One of the most civilized things to come out of Ireland is Barry’s Tea. Funny that Thomas Cahill didn’t mention this in his book How the Irish Saved Civilization. He talks about the monks laboriously copying old Greek and Latin writings, preserving the ideas of great minds like Aristotle for future generations. However, a good cup of Barry’s Tea plays its part today and has a very inspiring effect. Ideas start popping into my brain as the first drop hits my tongue, and they grow more fantastic as that caramelly goodness envelops my tastebuds.
The story of Barry’s Tea doesn’t go back all the way to those monks in the days after the Roman Empire had fallen into decline. Even so, Barry’s is a tea company with quite a history behind it. Starting at the beginning of the 20th century (1901) and going strong today, they made tea drinking commonplace not only in Ireland but in the U.S. and other countries. Founder James J. Barry, grandfather of the present chairman Peter Barry, set up his first retail shop in Cork City on Bridge Street. The original tea blend was Indian and Ceylon. Ten years after that first shop opened, a second shop was opened on Princes Street and nine years later was focused solely on blending teas. An emphasis on quality garnered awards and a growing market share.
In the 1960s, Peter Barry began incorporating teas from East Africa into the blends, with very positive response from customers. In fact, in 1967 Barry’s had to expand its facilities for blending, packing, and wholesaling teas to keep up with the growing demand. (Success has its price.) Automated packing helped, but they made sure that the quality of their tea blends remained high.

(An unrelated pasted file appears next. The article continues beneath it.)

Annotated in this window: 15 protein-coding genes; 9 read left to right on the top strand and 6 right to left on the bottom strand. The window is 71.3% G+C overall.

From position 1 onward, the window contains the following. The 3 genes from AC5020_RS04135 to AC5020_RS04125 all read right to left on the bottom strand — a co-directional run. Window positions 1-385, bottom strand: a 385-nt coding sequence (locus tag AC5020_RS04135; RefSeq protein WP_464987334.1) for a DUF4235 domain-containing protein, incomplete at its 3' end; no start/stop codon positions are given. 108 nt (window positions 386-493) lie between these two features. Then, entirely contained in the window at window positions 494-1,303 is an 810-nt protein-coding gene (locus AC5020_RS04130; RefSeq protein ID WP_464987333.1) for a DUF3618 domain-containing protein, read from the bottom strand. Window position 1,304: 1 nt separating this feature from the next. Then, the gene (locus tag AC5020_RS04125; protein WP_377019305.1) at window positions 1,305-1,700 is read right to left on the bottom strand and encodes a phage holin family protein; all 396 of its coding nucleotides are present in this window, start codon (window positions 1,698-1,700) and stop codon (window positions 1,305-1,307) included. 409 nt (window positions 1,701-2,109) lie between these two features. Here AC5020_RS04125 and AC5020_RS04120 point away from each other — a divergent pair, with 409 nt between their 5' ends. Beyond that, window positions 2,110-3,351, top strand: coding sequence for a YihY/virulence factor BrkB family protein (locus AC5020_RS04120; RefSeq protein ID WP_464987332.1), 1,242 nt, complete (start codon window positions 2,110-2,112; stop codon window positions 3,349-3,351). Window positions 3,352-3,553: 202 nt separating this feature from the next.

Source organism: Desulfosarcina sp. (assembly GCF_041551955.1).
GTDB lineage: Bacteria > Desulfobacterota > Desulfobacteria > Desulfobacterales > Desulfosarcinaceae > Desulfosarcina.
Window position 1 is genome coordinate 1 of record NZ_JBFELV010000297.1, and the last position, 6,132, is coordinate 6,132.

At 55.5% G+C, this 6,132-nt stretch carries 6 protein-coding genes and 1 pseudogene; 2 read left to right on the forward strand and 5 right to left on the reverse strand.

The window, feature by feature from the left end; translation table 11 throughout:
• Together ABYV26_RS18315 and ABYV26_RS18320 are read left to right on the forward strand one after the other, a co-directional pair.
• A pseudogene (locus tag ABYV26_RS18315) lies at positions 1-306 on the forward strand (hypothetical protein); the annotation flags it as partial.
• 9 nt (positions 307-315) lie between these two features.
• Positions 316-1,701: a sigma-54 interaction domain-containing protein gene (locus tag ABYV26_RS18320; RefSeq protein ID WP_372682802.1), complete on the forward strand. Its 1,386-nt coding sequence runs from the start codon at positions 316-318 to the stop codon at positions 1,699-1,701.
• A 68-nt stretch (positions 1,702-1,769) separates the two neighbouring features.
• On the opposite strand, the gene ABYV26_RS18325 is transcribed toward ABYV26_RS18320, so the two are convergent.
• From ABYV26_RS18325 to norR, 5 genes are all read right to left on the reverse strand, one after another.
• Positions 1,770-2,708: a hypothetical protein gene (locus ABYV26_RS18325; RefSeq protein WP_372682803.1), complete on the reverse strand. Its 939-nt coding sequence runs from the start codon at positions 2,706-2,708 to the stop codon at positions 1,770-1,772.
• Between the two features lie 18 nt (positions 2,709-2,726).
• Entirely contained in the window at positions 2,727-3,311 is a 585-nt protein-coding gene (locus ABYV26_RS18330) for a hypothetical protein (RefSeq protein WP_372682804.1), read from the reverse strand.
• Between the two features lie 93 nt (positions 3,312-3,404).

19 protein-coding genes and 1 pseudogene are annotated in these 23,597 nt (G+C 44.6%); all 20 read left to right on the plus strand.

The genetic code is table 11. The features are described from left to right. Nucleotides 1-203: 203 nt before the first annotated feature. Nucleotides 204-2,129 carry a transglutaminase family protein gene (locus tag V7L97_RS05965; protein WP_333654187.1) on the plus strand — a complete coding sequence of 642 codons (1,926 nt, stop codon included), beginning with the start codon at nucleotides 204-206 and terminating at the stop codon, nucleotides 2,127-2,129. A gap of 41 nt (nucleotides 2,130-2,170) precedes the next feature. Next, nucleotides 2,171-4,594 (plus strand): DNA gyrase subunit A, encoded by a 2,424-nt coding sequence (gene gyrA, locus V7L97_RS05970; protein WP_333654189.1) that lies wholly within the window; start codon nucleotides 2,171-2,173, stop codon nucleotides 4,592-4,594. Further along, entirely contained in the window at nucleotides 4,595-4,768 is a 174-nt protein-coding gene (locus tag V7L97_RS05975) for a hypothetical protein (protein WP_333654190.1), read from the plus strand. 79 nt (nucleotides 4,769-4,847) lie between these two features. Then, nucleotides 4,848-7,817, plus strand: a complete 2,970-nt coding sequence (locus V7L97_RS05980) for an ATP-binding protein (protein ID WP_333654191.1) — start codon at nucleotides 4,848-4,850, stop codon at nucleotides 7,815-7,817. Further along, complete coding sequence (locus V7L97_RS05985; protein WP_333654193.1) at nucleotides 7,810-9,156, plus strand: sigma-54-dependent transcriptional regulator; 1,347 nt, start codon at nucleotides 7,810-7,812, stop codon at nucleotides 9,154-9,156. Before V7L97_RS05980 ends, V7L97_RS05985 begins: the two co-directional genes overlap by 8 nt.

Barry’s Tea is in four of every 10 cups of tea served in Ireland today. One reason is that they have expanded beyond their starting blend into a more varied tea line.
The Classic Blend is still around. It’s joined by their Gold Blend (a personal favorite), their Irish Breakfast Blend (Kenyan and Assam), their own version of Earl Grey with Chinese black teas mixing with oil of Bergamot, decaf blends, Chamomile Herbal, and two new arrivals (a rooibos and a pu-erh). Their South African Rooibos is a healthy and naturally caffeine free herbal infusion. And by dipping their toes into the growing pu-erh market, a tea that is rich in antioxidants and growing in demand, Barry’s is definitely keeping up with the times.
Barry’s Tea has fans ranging far and wide, including guitarist Adam Clayton of the Irish band U2. He carries the tea with him to assure he always has on hand a tea he loves. Sounds very sensible.
Breakfast blends are quite popular in many parts of the world and are gaining over coffee here in the U.S. It’s a market that is getting more and more crowded, but Barry’s Tea seems to be staying ahead of the pack here as well as in Ireland. Try a potful with your crispy bacon, eggs over easy, and buttered toast. Of course, it also goes well with yogurt, fresh fruit, and a fat-free bran muffin. Yum!
Tea Time with A.C. Cargill: Saving Civilization one Post at a Time.